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NASHVILLE, Tenn. (AP) — In some parts of the U.S., the thrill rides that hurl kids upside down, whirl them around or send them shooting down slides are checked out by state inspectors before customers climb on. But in other places, they are not required to get the once-over.
The grisly death of a 10-year-old boy on a Kansas water slide and a Ferris wheel accident that injured three little girls at a county fair in Tennessee this summer have focused attention on what safety experts say is an alarming truth about amusement rides: How closely they are regulated varies greatly from state to state.
"Fifty states in the United States of America and no two inspect rides the same way. That's wrong," said Ken Martin, an amusement park safety consultant who has been one of the loudest critics of the nation's patchwork of state laws. "We're not close to being in the same book, state to state. We're not even on the same page of the hymnal. We certainly aren't singing in key."
Twenty-nine deaths on amusement rides or water slides have been reported to the U.S. Consumer Product Safety Commission since 2010, spokeswoman Patty Davis said.
The amusement park industry has successfully lobbied against federal oversight for decades, and the CPSC doesn't regulate rides at permanent parks like the one in Kansas. It oversees only traveling carnival rides, like the Ferris wheel that broke in Tennessee. Even then, federal investigators don't conduct routine inspections; they respond only after accidents.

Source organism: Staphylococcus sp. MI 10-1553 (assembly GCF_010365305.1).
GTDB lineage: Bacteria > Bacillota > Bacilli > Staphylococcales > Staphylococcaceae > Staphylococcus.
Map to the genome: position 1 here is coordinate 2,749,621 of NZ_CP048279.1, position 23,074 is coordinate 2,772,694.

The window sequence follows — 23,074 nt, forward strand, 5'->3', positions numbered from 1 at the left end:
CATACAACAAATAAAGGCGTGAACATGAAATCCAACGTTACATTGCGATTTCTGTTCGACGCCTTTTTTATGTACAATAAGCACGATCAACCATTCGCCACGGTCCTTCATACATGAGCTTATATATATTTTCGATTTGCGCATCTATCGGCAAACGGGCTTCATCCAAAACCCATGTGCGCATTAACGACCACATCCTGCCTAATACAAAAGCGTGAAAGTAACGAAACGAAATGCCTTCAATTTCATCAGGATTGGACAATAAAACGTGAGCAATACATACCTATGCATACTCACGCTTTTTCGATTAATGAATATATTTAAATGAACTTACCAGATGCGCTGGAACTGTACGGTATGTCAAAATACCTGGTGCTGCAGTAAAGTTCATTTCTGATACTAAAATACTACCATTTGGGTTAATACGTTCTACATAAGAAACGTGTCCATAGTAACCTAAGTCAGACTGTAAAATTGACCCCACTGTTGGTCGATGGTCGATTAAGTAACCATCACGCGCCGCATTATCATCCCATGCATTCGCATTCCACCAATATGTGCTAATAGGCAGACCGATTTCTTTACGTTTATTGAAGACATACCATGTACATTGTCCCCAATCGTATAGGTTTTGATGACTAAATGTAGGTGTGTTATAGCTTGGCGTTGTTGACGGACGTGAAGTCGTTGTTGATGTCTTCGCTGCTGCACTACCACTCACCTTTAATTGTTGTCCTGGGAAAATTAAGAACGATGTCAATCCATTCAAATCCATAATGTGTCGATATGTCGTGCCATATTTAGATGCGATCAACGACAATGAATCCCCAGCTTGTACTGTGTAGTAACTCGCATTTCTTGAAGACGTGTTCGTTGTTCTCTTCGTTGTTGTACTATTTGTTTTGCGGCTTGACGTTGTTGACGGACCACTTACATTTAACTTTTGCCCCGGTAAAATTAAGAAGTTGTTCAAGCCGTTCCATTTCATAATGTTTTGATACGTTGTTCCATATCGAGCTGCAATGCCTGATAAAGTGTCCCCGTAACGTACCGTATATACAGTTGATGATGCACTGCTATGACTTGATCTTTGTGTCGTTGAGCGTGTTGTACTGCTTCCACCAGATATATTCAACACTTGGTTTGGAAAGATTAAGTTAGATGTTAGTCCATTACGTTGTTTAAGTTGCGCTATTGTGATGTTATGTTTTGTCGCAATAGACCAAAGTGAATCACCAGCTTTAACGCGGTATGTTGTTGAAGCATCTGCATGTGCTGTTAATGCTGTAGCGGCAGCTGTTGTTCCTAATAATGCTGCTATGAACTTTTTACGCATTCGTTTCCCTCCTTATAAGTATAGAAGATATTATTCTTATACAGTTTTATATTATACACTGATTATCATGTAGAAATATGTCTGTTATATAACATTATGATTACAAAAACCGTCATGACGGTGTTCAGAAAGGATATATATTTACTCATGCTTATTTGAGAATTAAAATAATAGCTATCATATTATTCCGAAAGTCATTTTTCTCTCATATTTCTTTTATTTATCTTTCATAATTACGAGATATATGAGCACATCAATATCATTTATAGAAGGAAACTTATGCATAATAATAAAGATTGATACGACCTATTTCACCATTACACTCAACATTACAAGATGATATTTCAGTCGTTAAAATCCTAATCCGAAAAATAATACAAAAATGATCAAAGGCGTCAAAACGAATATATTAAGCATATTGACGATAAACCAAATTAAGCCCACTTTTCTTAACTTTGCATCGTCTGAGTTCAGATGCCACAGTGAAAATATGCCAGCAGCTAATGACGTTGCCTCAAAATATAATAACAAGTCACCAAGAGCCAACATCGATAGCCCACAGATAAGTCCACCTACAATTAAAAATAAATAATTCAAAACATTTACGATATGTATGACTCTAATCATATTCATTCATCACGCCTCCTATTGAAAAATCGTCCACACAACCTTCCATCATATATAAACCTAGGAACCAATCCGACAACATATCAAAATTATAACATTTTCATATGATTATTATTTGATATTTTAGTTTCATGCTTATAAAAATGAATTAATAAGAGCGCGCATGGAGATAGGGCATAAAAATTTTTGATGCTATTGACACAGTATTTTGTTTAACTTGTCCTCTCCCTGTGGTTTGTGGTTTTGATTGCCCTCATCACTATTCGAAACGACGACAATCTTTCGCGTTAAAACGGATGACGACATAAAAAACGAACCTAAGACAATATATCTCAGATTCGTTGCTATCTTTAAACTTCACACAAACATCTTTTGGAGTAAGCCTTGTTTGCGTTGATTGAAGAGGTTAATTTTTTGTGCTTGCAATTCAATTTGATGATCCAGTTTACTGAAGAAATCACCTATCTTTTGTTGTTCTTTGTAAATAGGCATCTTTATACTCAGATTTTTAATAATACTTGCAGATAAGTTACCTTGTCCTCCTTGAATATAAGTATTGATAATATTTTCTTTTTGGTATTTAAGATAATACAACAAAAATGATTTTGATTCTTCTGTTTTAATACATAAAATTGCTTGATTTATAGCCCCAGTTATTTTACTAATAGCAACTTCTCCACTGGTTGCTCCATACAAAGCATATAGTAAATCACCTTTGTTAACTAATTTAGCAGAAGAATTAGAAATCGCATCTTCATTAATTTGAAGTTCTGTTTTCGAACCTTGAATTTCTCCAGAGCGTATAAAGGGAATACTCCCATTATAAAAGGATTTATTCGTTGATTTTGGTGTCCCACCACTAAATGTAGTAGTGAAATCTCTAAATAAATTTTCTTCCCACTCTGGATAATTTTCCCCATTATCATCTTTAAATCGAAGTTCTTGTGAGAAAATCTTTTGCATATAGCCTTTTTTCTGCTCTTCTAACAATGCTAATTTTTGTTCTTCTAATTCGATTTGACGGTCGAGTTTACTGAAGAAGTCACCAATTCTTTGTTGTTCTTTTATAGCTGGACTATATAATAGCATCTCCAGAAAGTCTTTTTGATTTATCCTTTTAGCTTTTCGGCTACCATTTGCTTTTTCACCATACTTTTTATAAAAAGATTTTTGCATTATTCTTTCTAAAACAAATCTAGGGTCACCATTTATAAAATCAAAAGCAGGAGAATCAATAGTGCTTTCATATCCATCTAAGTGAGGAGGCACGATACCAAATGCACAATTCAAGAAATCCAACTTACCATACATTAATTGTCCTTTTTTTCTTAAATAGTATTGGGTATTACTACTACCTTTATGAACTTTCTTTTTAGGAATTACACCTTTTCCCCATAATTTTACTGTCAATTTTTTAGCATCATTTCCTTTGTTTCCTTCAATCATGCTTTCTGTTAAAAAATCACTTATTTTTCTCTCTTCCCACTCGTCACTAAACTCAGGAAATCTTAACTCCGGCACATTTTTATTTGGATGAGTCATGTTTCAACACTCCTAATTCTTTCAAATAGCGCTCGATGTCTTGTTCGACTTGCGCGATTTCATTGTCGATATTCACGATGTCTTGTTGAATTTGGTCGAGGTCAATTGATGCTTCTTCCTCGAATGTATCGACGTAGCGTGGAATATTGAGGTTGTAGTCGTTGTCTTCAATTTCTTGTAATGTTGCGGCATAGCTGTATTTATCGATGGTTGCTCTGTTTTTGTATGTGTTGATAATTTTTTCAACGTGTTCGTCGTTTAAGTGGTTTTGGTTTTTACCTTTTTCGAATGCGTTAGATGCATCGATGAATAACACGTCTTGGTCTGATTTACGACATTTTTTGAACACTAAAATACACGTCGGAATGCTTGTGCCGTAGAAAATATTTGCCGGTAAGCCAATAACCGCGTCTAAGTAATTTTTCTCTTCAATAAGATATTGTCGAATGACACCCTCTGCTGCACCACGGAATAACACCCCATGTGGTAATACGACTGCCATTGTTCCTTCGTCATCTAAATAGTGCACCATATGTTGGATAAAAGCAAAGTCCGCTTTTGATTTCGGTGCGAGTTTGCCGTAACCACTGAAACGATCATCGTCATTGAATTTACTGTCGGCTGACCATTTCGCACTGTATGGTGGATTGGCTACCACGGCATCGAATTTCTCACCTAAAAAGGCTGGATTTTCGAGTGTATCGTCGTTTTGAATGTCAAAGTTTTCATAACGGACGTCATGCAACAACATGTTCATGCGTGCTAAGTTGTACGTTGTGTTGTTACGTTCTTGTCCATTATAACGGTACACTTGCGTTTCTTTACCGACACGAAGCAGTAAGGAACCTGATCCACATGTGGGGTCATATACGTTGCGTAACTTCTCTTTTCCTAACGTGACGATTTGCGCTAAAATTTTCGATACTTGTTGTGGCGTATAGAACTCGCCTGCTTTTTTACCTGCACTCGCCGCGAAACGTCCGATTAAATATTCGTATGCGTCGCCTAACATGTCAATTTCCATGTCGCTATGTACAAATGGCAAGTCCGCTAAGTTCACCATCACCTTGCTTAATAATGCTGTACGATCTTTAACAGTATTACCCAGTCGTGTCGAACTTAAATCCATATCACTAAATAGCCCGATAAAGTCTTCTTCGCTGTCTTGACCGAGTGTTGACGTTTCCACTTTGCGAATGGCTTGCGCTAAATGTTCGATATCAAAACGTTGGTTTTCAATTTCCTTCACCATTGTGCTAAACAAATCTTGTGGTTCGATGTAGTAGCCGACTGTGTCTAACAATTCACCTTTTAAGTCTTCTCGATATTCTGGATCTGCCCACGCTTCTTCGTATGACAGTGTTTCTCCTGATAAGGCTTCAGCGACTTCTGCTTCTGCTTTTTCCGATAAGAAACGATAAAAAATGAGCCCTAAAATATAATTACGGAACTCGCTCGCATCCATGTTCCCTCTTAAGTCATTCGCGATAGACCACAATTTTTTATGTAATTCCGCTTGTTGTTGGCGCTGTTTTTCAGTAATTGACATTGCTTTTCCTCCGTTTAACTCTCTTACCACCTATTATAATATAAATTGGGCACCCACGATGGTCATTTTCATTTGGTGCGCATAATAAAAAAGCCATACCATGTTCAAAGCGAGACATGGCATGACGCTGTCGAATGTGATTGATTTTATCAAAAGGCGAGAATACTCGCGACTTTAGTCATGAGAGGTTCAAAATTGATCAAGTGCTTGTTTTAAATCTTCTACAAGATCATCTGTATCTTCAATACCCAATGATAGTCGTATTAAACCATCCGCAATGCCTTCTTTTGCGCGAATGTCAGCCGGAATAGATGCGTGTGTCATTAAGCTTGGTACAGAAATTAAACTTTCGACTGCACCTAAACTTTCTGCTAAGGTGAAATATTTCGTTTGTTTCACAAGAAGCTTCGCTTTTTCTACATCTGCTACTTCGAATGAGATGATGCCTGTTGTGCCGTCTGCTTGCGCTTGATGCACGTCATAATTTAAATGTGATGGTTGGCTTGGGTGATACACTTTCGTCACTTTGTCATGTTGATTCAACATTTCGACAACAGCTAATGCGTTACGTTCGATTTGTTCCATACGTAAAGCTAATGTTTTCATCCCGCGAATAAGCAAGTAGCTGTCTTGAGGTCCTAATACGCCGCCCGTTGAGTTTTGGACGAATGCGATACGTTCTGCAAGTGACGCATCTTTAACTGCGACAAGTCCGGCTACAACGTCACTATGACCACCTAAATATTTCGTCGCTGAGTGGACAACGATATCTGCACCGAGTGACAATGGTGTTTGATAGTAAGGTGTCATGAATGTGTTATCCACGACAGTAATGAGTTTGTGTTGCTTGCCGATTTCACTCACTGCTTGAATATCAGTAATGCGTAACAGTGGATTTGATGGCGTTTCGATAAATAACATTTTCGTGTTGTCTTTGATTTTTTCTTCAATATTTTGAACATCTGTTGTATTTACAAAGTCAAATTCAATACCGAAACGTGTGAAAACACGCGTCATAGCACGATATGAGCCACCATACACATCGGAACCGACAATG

So whether a ride has to be inspected before thrill-seekers hop on depends on what state it's in.
Six states — Mississippi, Alabama, Nevada, South Dakota, Wyoming and Utah — have no laws at all that require inspections, according to Saferparks, a nonprofit group that pushes to improve safety. In most cases, the ride operators' insurance companies require only annual inspections, Martin said, and the insurers set the criteria.
Kansas and Tennessee are among the many states that have light regulation. Kansas mandates annual inspections but allows a park to perform its own, using private, licensed inspectors. The state does random audits of the paperwork.
Tennessee follows a similar self-inspection protocol. The state relies on private inspectors hired by operators or accepts inspections conducted on traveling rides in other states.
On the other end, New Jersey is considered one of the toughest for its cadre of state-trained inspectors and engineers who routinely inspect rides. Pennsylvania, likewise, has a rigorous system that includes more than 1,000 state-trained inspectors.
Martin and others say the federal government should operate something equivalent to the Occupational Safety and Health Administration, which protects workers on the job. He says the government has a duty to set uniform standards for rides, such as mandatory inspections and training protocols for inspectors.
But David Mandt, a spokesman for the International Association of Amusement Parks and Attractions, a trade group, said that injuries are rare and that a federal program of inspectors would cost taxpayers millions.
"We believe strong local and state regulation is the most effective government oversight for the industry," he said in an email. "The states need the flexibility to create and enforce laws relevant to the attractions in their state, and that's what they have done."
In the Kansas accident, Caleb Schwab was decapitated on the world's tallest water slide on Aug. 7. Authorities have yet to say what went wrong, but at least one rider has reported that the nylon harness straps came loose on previous trips down the slide.